Most frightening for her parents, Amelia has no fear. “She has no concept of personal safety,” says Lori. “Amelia has no awareness of the danger of traffic, deep water, or the ill intentions of a stranger. She also has a fascination with water and a tendency to be an ‘escape artist,’ and generally does not respond to her father’s or my calls. Combine these traits and you have a recipe for disaster!”
The autism assistance dog will be trained to accompany Amelia everywhere, and can be tethered to her with a special harness to prevent her from running into traffic or getting lost. Without this safety measure, her parents must keep a firm grip on her hand everywhere they go.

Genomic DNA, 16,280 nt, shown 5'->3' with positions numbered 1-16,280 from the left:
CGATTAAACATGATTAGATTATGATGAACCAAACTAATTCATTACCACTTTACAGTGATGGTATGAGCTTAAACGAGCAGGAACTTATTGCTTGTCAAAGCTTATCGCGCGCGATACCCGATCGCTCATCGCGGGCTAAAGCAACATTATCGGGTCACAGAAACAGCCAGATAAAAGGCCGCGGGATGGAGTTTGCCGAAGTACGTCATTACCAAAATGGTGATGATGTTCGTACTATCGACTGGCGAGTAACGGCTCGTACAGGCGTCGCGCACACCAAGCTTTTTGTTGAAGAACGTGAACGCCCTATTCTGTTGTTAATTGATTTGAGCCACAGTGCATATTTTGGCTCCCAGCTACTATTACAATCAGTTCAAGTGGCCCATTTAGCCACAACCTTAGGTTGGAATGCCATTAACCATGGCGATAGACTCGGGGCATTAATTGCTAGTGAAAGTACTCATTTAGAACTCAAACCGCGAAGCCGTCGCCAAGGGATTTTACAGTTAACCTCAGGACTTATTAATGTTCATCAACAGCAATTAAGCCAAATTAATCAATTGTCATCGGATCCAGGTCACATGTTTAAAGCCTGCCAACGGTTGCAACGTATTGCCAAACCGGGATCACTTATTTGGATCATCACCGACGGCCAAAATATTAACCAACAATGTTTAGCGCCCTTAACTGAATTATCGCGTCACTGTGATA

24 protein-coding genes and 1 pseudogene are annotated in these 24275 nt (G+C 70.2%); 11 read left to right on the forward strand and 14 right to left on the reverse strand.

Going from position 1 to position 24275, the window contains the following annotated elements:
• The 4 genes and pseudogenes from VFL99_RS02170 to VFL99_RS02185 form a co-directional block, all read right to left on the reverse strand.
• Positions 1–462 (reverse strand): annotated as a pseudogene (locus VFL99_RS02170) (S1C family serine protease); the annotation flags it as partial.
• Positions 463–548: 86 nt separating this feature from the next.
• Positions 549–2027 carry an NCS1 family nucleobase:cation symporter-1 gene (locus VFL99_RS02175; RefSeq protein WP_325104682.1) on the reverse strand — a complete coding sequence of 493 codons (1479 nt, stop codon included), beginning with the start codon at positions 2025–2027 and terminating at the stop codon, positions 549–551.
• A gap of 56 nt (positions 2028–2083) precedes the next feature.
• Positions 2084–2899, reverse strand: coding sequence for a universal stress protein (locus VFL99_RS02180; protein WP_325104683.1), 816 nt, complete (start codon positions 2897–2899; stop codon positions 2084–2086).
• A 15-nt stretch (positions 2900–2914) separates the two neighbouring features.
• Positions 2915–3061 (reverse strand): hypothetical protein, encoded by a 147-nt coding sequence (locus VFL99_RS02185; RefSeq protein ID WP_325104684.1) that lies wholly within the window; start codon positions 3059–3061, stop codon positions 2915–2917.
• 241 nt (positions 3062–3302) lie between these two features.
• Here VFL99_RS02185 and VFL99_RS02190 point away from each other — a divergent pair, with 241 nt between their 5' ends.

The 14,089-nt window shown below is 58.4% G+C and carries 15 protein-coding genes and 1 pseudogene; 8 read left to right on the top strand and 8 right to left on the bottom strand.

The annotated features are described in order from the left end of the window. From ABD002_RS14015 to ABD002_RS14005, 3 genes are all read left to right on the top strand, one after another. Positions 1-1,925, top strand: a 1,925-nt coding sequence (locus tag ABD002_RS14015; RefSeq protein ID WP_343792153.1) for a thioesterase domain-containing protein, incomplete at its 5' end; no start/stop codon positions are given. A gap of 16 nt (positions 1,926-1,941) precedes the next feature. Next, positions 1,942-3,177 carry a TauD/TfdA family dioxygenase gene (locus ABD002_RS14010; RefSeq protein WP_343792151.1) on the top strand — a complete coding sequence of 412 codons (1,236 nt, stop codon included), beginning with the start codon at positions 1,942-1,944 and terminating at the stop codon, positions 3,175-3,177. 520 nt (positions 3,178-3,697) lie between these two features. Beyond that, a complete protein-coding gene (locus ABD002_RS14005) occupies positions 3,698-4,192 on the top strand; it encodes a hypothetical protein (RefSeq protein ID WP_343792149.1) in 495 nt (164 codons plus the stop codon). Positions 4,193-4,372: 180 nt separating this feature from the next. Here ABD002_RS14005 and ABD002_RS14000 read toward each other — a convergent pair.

An important facet of the dog’s training will be the ability to track. If Amelia were to find an opportunity to wander off out of her parents’ sight, the dog will quickly follow her trail and lead her parents to her, even if she has been missing for quite a while.
The dog will also be trained to comfort Amelia, to disrupt her sensory-seeking behaviors such as hand-flapping, and help her calm herself when she is frustrated. It will also act as a “social magnet,” making it easier for other children to approach Amelia and make friends. In spite of her sweet disposition, Amelia’s strange behaviors — such as her loud, wordless vocalizations — tend to cause other children to avoid her rather than seeking her out; a furry companion would change that instantly, perhaps helping her to blossom socially in a way that would otherwise not be possible.